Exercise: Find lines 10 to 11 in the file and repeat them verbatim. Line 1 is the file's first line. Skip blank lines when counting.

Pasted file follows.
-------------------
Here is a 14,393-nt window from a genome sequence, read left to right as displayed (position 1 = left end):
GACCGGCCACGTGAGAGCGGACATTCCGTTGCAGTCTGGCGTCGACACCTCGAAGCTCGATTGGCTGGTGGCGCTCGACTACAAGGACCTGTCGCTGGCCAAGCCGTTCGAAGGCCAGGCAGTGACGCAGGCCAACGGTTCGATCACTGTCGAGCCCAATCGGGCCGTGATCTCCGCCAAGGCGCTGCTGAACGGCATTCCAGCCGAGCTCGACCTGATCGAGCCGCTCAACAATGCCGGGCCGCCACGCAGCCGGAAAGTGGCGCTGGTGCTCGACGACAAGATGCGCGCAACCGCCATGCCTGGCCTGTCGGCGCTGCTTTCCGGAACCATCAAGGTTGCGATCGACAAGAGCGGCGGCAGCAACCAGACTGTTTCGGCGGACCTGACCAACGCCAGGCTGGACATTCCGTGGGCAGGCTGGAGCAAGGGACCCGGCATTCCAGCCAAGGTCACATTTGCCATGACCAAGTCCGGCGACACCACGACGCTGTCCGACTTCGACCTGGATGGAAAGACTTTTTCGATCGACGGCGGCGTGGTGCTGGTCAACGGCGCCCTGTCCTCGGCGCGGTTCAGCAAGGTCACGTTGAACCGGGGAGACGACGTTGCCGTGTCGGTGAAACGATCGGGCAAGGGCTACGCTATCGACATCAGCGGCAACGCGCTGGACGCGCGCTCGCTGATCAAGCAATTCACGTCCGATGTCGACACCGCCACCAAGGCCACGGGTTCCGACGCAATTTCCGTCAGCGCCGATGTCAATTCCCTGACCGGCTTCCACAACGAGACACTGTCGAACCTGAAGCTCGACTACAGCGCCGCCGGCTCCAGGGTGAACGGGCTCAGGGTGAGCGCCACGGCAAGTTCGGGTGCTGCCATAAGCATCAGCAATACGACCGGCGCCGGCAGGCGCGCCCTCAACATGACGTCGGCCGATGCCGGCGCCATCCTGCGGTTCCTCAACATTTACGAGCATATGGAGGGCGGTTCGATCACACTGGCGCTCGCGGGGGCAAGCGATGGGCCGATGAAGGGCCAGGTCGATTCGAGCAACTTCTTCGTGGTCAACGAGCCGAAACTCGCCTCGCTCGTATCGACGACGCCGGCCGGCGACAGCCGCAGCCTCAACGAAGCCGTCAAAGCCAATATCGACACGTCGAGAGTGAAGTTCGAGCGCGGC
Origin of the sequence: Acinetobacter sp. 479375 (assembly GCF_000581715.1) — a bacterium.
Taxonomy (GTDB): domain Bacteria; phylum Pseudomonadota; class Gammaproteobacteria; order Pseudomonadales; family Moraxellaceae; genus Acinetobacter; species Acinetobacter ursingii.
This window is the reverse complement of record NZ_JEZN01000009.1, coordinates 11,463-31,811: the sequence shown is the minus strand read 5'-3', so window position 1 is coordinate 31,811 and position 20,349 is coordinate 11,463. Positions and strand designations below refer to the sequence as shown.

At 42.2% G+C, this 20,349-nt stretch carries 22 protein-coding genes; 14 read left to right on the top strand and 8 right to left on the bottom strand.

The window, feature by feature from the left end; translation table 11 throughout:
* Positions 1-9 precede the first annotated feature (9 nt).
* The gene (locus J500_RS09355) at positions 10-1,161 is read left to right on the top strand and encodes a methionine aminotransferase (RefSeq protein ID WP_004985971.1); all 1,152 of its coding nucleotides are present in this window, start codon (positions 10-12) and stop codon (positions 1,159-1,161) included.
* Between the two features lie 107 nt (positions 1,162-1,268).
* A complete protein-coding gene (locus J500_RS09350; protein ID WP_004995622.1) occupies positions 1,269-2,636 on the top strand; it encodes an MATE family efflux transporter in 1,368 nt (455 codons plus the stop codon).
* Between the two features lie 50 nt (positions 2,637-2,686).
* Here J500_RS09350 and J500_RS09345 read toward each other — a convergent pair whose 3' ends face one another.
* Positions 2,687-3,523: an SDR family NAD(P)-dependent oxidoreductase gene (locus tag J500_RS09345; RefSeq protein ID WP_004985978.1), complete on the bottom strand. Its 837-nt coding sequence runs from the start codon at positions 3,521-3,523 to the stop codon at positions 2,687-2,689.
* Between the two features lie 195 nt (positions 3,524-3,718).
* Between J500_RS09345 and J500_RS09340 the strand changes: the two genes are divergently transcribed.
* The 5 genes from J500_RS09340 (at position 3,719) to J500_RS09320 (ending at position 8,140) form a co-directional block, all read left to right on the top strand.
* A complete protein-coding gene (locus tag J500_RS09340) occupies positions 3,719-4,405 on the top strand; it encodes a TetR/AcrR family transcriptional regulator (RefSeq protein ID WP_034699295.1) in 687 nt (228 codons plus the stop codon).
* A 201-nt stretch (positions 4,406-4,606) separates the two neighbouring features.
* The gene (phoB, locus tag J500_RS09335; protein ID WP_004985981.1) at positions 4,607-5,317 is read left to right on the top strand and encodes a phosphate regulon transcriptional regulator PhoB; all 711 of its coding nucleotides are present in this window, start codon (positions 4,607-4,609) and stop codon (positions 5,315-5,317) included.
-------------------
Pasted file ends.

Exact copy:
* Between the two features lie 107 nt (positions 1,162-1,268).
* A complete protein-coding gene (locus J500_RS09350; protein ID WP_004995622.1) occupies positions 1,269-2,636 on the top strand; it encodes an MATE family efflux transporter in 1,368 nt (455 codons plus the stop codon).